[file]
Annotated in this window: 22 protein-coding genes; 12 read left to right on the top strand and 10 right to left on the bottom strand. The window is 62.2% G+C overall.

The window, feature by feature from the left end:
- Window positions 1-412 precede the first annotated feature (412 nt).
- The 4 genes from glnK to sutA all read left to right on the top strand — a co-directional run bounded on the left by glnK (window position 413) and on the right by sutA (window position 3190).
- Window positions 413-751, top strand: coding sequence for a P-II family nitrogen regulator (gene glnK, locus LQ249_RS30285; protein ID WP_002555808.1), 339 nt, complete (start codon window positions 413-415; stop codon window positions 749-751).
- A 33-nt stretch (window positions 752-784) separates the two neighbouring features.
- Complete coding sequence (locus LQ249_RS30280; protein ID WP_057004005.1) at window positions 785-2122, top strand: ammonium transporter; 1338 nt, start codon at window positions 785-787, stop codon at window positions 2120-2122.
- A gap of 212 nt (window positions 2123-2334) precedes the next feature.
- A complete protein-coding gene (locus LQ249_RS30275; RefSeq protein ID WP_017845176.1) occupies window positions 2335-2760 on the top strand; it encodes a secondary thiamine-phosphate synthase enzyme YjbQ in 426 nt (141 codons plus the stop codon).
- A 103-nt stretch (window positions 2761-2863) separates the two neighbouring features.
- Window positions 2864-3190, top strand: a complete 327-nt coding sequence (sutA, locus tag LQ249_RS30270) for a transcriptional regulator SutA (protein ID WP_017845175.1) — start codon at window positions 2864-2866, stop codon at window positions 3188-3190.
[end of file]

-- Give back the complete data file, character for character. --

Annotated in this window: 22 protein-coding genes; 12 read left to right on the top strand and 10 right to left on the bottom strand. The window is 62.2% G+C overall.

The window, feature by feature from the left end:
- Window positions 1-412 precede the first annotated feature (412 nt).
- The 4 genes from glnK to sutA all read left to right on the top strand — a co-directional run bounded on the left by glnK (window position 413) and on the right by sutA (window position 3190).
- Window positions 413-751, top strand: coding sequence for a P-II family nitrogen regulator (gene glnK, locus LQ249_RS30285; protein ID WP_002555808.1), 339 nt, complete (start codon window positions 413-415; stop codon window positions 749-751).
- A 33-nt stretch (window positions 752-784) separates the two neighbouring features.
- Complete coding sequence (locus LQ249_RS30280; protein ID WP_057004005.1) at window positions 785-2122, top strand: ammonium transporter; 1338 nt, start codon at window positions 785-787, stop codon at window positions 2120-2122.
- A gap of 212 nt (window positions 2123-2334) precedes the next feature.
- A complete protein-coding gene (locus LQ249_RS30275; RefSeq protein ID WP_017845176.1) occupies window positions 2335-2760 on the top strand; it encodes a secondary thiamine-phosphate synthase enzyme YjbQ in 426 nt (141 codons plus the stop codon).
- A 103-nt stretch (window positions 2761-2863) separates the two neighbouring features.
- Window positions 2864-3190, top strand: a complete 327-nt coding sequence (sutA, locus tag LQ249_RS30270) for a transcriptional regulator SutA (protein ID WP_017845175.1) — start codon at window positions 2864-2866, stop codon at window positions 3188-3190.